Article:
Raising VC money: how to negotiate a term sheet

This is the sixth post in a Friday series on “raising VC money”.  For the list of topics we are covering, click here.  In this post, we’ll focus on “how to negotiate a VC term sheet.”

Let’s say that after interacting with a VC, you’re at last invited to the all-critical partners’ meeting (more here) to pitch the group.  After you leave the conference room, the VCs will huddle together to share feedback and decide on a course of action.  If the answer is “yes,” your VC Point Person will contact you very soon to begin the term sheet process.

A term sheet sounds complex but really isn’t.  Many blogs have touched on the various terms in the document, and so, I won’t cover those here.  Instead, I’ll focus on the overall dynamic of this negotiation and how an entrepreneur may handle it.

Advice #1: retain a lawyer who knows well VC financings.  A common mistake I see entrepreneurs make is when they hire an attorney that is very capable, but whose expertise is elsewhere.  VC terms and norms are very specific.  An attorney who covers real estate, general corporate law or leveraged buy-outs will not be calibrated.

In the same way physicians specialize, attorneys do the same.  So, make sure you’re not only getting advice but well-calibrated advice.

For example, a friend of mine wanted to leave a hedge fund and start a new one.  I introduced him to an attorney who specializes in helping people leave hedge funds and start their own.  To save money, my friend instead went to a different attorney, who was not a specialist.  The exit negotiation was a disaster, unfortunately.

Advice #2: own the negotiation.  You should use your attorney as a sounding board, but you should negotiate the financing.  You can call time outs as necessary to call your attorney, but this is your chance to begin a new phase in your relationship with the VC.  You’ll likely have some difficult topics to discuss on the Board down the road, and the ability to have open, honest and direct conversations is critical.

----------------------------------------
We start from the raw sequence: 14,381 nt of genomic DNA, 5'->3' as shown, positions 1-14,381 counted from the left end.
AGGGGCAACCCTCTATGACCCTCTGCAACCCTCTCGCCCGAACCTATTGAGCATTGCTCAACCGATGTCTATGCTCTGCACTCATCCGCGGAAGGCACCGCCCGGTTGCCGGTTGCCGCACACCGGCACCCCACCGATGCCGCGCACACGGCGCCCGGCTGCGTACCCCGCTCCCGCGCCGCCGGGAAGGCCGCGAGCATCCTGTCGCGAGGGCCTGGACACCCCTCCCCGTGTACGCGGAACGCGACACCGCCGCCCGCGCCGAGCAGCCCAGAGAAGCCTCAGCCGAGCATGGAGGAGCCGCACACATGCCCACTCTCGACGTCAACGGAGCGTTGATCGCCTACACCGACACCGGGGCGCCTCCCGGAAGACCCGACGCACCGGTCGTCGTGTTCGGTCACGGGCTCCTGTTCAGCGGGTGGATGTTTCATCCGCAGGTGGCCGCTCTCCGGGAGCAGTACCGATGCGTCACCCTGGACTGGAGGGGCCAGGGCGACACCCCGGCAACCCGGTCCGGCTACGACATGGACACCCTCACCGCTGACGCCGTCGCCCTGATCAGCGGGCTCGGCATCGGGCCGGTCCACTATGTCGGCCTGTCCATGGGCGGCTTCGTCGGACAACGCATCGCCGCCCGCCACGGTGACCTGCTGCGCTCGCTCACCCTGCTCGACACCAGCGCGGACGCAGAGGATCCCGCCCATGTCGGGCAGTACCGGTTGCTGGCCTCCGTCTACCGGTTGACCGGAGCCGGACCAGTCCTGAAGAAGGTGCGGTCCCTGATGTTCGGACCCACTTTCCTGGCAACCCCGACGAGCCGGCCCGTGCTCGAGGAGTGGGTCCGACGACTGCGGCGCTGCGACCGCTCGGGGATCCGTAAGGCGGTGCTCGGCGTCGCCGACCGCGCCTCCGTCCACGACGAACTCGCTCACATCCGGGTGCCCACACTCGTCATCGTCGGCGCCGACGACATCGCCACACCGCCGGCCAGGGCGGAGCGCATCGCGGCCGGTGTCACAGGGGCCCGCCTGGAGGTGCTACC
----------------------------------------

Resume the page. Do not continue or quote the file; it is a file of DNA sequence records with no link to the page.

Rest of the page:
Advice #3: stack rank the open issues.  The VC will propose terms and you will likely have amendments.  Realize that you may not get everything you want, nor will he.  So, if you both can clearly communicate what you really need as opposed to what you want, the discussion will be positive and quick.  This is the “win-win” approach.

It’s also important because you then can inform your attorney what you really want.  Some younger attorneys are very aggressive about showing their value to you and will fight for a particular term to show how they’re helping you.  I think that’s all fine and good if it’s a term you actually care about.

Advice #4: qualify the VC’s interest level.  I would say 90% of term sheets being offered are genuine.  The VC has done his homework and wants to invest.  However, realize that most term sheets have a “no shop” clause, meaning that you cannot speak to another VC.  So, it would be terrible if you signed a term sheet, stopped your fundraising, only to have the VC drop out later.  If a VC has not yet done his homework, do not sign a term sheet.

Advice #5: do not engage in term sheet wars.  I’ve seen negotiations get out of control when the entrepreneur’s attorney makes massive edits to the VC’s term sheet.  The VC’s attorney then responds with an equally onerous draft.  More drafts ensue.  The legal bills pile up.

Rather than telling your attorney to hack the document, call the VC directly and work out the issues.  Have a handshake agreement on a revised set of terms and then inform your attorney of the changes.

Advice #6: always, always remain calm.  A bit ago, we were negotiating a term sheet with an entrepreneur.  He was a very effective presenter and had great ideas.  However, his personality changed during the term sheet negotiation.  He became very emotional, erratic and made bad decisions.  We then caught him telling half-truths.  So, we withdrew our term sheet.  We learned during this process that he couldn’t handle pressure.

We think people’s true selves come out during times of stress, and we weren’t comfortable with what we saw.

Advice #7: be honest.  One time I negotiated terms with an entrepreneur with a great idea.  After we agreed to terms, he tried to re-open the negotiation.  He had changed his mind and was hoping I’d understand.  A few days later, he did the same thing on some other terms.  I drew the line in the sand and we closed on the financing.

A few years later, this entrepreneur left the company and joined a public competitor.   The executives he had recruited to his company were flabbergasted.  I know people need to make a living, but I do wonder whether the vacillation I saw earlier was a sign of a major character flaw.

So, now 10 years later, if I sense dis-honesty, I’m done.  The entrepreneur, by the way, should do the same thing if he senses a lack of integrity in the VC.  The average time to exit for a start-up is now nine years.  Don’t partner with a VC unless your instincts give it a resounding yes.

So, I hope this is helpful.  Next issue, we’ll cover “how to negotiate the legal documents.”

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